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Most scientists keep a research notebook. You should too. You've probably been told this in every science class since fifth grade, but it's true. Different systems work for different people; experiment. You might keep it online or in a spiral notebook or on legal pads. You might want one for the lab and one for home.
Record in your notebook ideas as they come up. Nobody except you is going to read it, so you can be random. Put in speculations, current problems in your work, possible solutions. Work through possible solutions there. Summarize for future reference interesting things you read.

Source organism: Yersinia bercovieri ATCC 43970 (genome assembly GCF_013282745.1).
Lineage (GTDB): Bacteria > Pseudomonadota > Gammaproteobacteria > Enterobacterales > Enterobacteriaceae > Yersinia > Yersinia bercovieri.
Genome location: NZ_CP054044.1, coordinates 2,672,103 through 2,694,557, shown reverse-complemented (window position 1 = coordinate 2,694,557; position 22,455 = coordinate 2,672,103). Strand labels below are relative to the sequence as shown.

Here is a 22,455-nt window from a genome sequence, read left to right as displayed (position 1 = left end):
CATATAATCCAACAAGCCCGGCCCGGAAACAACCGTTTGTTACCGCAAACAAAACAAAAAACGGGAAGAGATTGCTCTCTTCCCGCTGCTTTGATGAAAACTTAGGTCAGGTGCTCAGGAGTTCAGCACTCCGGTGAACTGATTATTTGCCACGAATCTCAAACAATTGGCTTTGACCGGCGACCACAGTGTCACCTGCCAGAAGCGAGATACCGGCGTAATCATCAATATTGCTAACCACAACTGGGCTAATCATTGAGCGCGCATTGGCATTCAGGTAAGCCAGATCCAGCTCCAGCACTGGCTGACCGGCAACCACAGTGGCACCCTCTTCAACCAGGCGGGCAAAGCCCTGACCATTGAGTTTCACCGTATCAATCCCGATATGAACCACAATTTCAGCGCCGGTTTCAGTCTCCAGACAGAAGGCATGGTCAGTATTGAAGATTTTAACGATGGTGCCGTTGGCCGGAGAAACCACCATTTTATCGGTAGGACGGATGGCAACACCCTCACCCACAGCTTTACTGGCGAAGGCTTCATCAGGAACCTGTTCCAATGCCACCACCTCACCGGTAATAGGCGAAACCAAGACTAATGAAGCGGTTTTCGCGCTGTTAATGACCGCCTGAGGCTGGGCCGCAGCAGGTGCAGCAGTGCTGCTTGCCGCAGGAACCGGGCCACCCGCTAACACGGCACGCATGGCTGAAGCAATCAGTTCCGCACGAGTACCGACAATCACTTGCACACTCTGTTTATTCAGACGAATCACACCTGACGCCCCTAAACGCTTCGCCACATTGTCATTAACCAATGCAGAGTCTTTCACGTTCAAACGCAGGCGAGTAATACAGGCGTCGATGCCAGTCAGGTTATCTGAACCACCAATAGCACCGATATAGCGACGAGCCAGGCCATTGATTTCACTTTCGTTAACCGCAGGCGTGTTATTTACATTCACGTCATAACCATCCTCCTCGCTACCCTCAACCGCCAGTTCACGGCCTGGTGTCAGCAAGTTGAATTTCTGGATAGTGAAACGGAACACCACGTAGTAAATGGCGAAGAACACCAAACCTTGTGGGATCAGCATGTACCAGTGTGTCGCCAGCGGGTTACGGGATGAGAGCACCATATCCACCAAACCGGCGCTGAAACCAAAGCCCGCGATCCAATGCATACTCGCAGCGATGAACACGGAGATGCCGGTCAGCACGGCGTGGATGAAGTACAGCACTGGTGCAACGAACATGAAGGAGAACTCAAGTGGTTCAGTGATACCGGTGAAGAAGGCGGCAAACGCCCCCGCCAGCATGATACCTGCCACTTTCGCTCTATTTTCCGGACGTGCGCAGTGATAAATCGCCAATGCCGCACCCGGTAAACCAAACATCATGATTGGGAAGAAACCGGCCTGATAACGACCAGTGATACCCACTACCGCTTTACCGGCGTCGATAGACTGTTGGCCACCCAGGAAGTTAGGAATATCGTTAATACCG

Read back over your notebook periodically. Some people make a monthly summary for easy reference.
What you put in your notebook can often serve as the backbone of a paper. This makes life a lot easier. Conversely, you may find that writing skeletal papers-title, abstract, section headings, fragments of text-is a useful way of documenting what you are up to, even when you have no intention of ever making it into a real paper. (And you may change your mind later.)
You may find useful Vera Johnson-Steiner's book Notebooks of the Mind, which, though mostly not literally about notebooks, describes the ways in which creative thought emerges from the accumulation of fragments of ideas.
A whole lot of people at MIT